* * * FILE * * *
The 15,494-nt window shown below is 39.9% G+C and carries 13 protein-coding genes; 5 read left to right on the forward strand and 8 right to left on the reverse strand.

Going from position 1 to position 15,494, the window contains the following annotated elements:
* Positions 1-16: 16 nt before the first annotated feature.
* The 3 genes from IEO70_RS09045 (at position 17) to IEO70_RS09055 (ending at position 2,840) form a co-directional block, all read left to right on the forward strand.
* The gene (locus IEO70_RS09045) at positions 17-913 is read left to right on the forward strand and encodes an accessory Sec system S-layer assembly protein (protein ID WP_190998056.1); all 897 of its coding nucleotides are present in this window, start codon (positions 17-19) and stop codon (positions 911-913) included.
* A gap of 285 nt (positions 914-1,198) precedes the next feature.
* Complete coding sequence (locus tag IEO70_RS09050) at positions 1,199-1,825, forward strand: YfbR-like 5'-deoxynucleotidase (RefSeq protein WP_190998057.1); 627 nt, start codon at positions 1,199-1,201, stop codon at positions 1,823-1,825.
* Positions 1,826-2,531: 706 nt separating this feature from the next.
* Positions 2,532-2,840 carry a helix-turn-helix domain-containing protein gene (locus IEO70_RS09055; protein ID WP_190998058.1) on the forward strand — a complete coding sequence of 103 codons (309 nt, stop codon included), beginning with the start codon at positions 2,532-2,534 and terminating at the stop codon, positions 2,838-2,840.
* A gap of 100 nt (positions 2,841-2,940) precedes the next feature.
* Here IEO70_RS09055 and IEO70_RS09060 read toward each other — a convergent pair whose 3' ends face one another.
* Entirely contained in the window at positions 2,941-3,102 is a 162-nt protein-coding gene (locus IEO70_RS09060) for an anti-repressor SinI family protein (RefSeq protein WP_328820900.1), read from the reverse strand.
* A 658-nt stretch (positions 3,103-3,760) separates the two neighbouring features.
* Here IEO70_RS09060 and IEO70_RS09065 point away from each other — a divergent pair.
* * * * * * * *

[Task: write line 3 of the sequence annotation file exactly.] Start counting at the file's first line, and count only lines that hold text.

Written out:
* Positions 1-16: 16 nt before the first annotated feature.